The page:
A Prayer for Times of Controversy
For as long as there has been truth, there has been division over the truth—over what is consistent with God’s revelation and what is aberrant, over what pleases him and what grieves his heart. Richard Baxter was no stranger to this reality and, aware of his own sinfulness, penned a prayer meant to plead God’s help in times of controversy.
Lord God, when controversies occasion division among your people, may I look first to the interest of the common good and to the exercise of charity.
May I not become a passionate contender for any party or censure the peaceable.
May I not overreach my understanding or try to win esteem for my orthodoxy or zeal.
May I suspect my own unripe evaluation and silence my opinions until I am clear and certain.
May I join the moderates and the peacemakers rather than the contenders and dividers.
For division leads to the ruin of the church, the hindrance of the gospel and injury to the interests of true religion.
Keep me, I pray, from being misguided; from being carried away by passion or discontent; from worldly interests; from thinking too highly of my own opinion.
May my zeal be more for faith, charity and unity than for my opinions.
(Drawn from Into His Presence)
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Lead for Joy, Not PrivilegeBy Tim Challies — 6 months ago
This week the blog is sponsored by Desiring God and the post is written by David Mathis.
It is one of the filthiest lies Satan whispers in the ear of our comfortable and entitled generation. From before we can even remember, we have been indoctrinated with the idea that being “a leader” means prestige and privilege. Why would you settle for anything less? Why follow when you can lead? Leadership means privilege, and no generation has considered itself more entitled to privilege than ours.
As novel and inspiring as it may seem, it’s a very old deception. From the garden to the modern world, the natural, human, sinful way to think about leadership is to be king of the hill — to view leadership as the ascent to honor and comfort, rather than the descent to attend to the needs of others. One of the distinct marks of Satan’s influence in society — evidence that the god of this world is blinding unbelievers en masse — is that leaders lord their leadership over those for whom they are supposed to care.
Not Lording It Over
The voice that calls most clearly for the true path of leadership — leadership as a sacrifice, not a privilege — is Jesus himself. He warned sharply against both the pagan and religious leaders of his day who sought to use their people for their own benefit.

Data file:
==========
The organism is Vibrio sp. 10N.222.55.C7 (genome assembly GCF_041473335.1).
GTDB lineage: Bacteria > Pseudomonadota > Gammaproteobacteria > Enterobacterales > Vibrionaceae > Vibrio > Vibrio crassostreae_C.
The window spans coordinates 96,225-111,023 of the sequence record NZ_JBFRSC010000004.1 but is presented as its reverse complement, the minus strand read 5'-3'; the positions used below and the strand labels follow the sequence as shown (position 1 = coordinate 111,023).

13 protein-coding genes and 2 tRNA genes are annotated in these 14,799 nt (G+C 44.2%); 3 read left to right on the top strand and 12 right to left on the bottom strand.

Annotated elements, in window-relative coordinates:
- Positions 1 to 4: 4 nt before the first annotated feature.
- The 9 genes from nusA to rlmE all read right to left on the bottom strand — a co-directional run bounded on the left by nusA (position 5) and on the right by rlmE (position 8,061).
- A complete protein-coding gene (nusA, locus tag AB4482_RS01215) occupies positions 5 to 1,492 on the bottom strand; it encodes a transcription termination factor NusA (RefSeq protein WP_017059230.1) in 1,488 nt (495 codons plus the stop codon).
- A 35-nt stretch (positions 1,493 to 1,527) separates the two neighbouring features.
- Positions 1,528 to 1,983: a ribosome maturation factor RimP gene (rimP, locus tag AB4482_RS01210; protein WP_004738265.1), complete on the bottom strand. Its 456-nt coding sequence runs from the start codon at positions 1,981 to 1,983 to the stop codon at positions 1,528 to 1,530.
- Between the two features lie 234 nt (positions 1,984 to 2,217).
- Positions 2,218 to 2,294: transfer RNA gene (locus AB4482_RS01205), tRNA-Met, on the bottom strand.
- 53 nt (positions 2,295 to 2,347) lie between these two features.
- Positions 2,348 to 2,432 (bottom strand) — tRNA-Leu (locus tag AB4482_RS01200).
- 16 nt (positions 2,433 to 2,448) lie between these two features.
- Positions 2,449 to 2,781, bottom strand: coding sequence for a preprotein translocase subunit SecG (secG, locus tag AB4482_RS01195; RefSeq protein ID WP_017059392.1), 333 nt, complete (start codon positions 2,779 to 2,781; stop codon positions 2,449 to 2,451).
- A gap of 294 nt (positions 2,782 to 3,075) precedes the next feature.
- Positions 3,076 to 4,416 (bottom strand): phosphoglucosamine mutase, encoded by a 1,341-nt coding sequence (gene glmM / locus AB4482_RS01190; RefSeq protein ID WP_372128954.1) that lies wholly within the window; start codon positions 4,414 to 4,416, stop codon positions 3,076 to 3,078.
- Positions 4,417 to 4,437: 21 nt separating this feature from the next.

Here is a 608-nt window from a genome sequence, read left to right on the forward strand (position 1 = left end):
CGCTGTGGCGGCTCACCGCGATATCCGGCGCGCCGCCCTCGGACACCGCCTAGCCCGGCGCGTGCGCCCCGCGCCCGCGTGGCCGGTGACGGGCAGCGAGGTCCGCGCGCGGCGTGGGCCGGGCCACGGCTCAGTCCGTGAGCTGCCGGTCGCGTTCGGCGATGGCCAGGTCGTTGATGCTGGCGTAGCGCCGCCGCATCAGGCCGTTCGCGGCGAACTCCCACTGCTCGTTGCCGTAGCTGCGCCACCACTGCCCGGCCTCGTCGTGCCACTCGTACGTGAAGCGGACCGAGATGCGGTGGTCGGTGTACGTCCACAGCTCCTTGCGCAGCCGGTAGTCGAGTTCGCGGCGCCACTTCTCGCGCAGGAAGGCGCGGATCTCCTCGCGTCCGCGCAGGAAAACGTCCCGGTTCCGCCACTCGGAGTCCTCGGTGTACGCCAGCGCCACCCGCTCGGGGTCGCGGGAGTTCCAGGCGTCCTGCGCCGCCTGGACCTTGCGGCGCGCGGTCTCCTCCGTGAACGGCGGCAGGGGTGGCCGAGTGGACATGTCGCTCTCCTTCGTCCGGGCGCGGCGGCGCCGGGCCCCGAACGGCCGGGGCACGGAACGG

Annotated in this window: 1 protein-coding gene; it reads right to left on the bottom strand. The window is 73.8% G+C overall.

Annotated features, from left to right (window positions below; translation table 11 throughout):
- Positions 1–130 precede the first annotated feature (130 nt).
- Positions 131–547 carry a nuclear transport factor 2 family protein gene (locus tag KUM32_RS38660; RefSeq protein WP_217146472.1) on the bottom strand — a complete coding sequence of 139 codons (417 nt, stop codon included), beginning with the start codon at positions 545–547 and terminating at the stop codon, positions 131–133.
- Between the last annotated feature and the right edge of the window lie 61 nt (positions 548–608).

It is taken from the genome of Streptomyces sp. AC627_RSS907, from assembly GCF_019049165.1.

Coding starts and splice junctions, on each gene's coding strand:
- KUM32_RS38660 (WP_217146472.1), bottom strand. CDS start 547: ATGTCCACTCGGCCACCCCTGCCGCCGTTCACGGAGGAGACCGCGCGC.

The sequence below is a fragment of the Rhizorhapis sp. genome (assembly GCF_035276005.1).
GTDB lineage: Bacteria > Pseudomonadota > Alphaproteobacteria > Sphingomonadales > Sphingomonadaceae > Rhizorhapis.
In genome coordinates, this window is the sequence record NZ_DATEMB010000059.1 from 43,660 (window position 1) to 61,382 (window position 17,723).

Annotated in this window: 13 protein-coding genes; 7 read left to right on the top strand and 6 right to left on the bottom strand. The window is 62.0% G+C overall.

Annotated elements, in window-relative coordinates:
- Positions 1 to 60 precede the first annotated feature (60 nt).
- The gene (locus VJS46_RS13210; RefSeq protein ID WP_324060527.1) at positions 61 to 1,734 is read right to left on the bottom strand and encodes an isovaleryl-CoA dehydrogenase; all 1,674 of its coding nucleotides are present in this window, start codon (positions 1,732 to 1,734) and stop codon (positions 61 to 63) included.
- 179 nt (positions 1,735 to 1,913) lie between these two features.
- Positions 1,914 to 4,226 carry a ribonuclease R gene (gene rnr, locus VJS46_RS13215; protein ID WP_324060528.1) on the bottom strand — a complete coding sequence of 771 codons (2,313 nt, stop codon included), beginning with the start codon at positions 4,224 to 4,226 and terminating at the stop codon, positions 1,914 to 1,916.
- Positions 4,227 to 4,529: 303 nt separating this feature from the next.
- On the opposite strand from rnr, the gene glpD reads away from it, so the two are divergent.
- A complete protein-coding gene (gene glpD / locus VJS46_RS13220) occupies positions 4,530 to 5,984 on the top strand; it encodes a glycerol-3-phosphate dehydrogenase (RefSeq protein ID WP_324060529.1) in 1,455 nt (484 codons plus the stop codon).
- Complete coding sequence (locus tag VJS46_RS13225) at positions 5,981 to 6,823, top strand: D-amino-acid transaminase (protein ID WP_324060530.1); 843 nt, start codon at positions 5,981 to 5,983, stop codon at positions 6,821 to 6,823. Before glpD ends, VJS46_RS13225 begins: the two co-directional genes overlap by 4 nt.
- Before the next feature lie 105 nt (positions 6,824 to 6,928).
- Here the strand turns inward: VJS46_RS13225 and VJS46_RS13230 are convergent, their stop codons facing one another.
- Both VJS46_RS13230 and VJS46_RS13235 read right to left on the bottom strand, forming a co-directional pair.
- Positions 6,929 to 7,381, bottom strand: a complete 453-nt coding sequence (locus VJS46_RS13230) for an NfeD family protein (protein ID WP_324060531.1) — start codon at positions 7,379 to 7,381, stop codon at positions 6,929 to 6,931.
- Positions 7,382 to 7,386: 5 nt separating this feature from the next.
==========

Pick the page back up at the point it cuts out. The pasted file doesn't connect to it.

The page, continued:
You know that the rulers of the Gentiles lord it over them, and their great ones exercise authority over them. It shall not be so among you. But whoever would be great among you must be your servant, and whoever would be first among you must be your slave, even as the Son of Man came not to be served but to serve, and to give his life as a ransom for many. (Matthew 20:25–28; also Mark 10:42–45)
For a follower of Jesus, greatness in leadership is not defined by how many you have beneath you, but how consistently and significantly you are led by the Holy Spirit to take initiative and make personal sacrifices to serve the true needs of others.
And why do Christlike leaders take such initiative at such cost to themselves? According to the apostle Paul, they labor for the joy of those in our charge. “Not that we lord it over your faith, but we work with you for your joy, for you stand firm in your faith” (2 Corinthians 1:24).
Sacrifice for Joy
Christian leadership is fundamentally about giving, not taking. Christian leaders are not empty, immature individuals looking to prop themselves up with new privileges. Rather, they are those in Christ who have become secure enough, and mature enough, to empty themselves for the good of others.
Mark this, fellow husbands, dads, and pastors, the very essence and heart of leadership is taking initiative we otherwise wouldn’t take and make sacrifices we otherwise wouldn’t make, to guide our people somewhere good they otherwise would not have gone. We are among those who are learning that life’s greatest joys come not in private comfort and ease, but in choosing what is uncomfortable and hard for the sake of others’ joy, and our joy in theirs. Like the Son of Man, we lead not to be served, but to serve. We die to self so that others might live, and in that dying, we find true and lasting life. It is our great joy to be workers for their joy.
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Blessings to you today.
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